Iraqi family flees Islamic State for a festive reunion

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Ramzi Naeem, back, third from left, and his extended clan. Picture: Kym Smith
Captain Nicol
Peace and joy at Christmas: those greeting-card words will have true meaning this year for four generations of the Naeem family, Iraqi Assyrian Christians who will celebrate together in Canberra after fleeing first Islamic State in Baghdad and then exile in Beirut.

The nine members of the family, including Ramzi Naeem’s aged parents, his children, son-in-law and baby Alan have benefited three times over from a series of extraordinary connections with Australia and New Zealand stretching back almost a century to World War I.

Grandfather Jameel, 77, well remembers when the family could mark Christmas at their home in Iraq.

Four-year-old Alan’s only memories are of the past 2½ years spent in exile in Lebanon. It will be their first Christmas complete as a family for 20 years.

The extended family migrated to Canberra earlier this month after fleeing an Islamic State advance on their predominantly Christian neighbourhood in Baghdad in 2014 and then spending more than two years in Beirut.

This week, visiting Parliament House as part of a difficult readjustment to a new peaceful life, Ramzi said: “I can’t believe you can just walk in.”

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The family left almost everything they had behind, including their thriving jewellery business, when they fled Baghdad. They were robbed of the little they had, including some money for “bribes”, while attempting to move to safer areas.

The Naeems were heavily dependent on support from Ramzi’s sister, Wesal, who had come to Australia 19 years ago after fleeing Saddam’s regime. Wesal was already settled in Australia, living in Canberra.

While the Naeems were waiting with groups of Christian refugees in Lebanon, the family connection with Australia helped it qualify for the Australian government’s special 12,000-refugee intake for persecuted people fleeing Iraq and Syria.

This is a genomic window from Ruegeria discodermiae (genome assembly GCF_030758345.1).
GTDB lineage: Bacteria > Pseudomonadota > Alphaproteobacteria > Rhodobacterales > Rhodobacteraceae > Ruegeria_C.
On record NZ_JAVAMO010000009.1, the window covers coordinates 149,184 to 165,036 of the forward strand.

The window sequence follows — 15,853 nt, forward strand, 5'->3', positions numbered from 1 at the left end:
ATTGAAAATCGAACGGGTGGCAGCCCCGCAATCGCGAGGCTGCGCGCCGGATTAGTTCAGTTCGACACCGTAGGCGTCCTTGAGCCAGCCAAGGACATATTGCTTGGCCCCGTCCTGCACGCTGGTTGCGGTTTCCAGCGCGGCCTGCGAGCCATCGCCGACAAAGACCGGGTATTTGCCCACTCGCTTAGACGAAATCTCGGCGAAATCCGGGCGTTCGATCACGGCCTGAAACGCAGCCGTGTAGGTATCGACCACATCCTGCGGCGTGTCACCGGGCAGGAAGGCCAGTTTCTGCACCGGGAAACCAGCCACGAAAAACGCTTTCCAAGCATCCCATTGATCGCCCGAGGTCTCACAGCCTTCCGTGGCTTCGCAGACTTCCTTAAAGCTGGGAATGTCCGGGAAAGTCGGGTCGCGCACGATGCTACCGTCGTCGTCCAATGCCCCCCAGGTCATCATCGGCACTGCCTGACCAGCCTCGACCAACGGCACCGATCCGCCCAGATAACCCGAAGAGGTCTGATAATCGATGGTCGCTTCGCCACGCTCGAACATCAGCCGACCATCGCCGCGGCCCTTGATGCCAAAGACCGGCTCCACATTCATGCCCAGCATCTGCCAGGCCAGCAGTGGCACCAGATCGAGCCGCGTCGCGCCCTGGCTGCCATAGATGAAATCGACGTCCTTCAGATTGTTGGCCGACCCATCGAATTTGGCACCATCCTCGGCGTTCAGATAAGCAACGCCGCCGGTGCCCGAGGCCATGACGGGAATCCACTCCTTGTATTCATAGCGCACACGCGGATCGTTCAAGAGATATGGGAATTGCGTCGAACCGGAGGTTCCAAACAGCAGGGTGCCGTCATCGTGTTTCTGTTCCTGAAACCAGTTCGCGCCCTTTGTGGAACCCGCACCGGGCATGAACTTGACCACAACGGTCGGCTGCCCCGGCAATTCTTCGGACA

Although their daily survival in Lebanon depended on the help of relatives in Australia, other expenses, including their airfares to Beirut and then later to Australia, were covered by two Christian aid associations: Australia’s Christian Faith and Freedom and the American Nazareth Association.

However, the final assistance came largely from an almost-­century old legacy: funds left in remembrance of a soldier killed while helping 60,000 Assyrian Christian refugees from the Ottoman Turks in 1918.

Some of their expenses, including their exit visas, were partly financed by a bequest to CFF from the family of New Zealander Captain Robert Kenneth Nicol MC of the New Zealand Expeditionary Force.

Captain Nicol was second-in-command under Australian Captain Stanley Savige MC AIF of a 10-man detachment of Dunster Force, a combined Australian and New Zealand force that assisted the British in the rescue of Assyrian refugees in 1918. Captain Nicol was killed in action, and is ­officially recognised by Assyrian Christians as a martyr.

The extended Australian family of Captain Nicol wanted the bequest to be used specifically for ongoing aid to Christians in the Middle East.

A spokesman for CFF told The Weekend Australian: “Using the bequest to rescue Assyrians — once more endangered because of their Christian faith, their ethnicity and 7000-year connection with their ancestral land in Mesopotamia of which they have now been dispossessed — seemed an appropriate way of honouring the courage of Captain Nicol, and the dedication of his Australian family to that project.”

Part of the family pull to Australia was to reunite with sister Wesal, who fled Iraq for Australia after her first husband was killed by Saddam’s regime.

The recent arrivals are now living with the help of welfare payments that were approved only a few days ago.

They are based in government-supported accommodation for at least a month, and are looking for permanent ­alternative accommodation.

However, they do intend to support themselves as soon as they can. Ramzi wants to set himself up in business, with the help of family members. He is a jeweller and so is his son. At the end of March in Sydney, at the Assyrian new year, they will have a stall selling traditional jewellery.

Of the 12,000 special refugee intake the Australian government pledged to take, 10,092 visas have now been granted and 8317 people have arrived in Australia.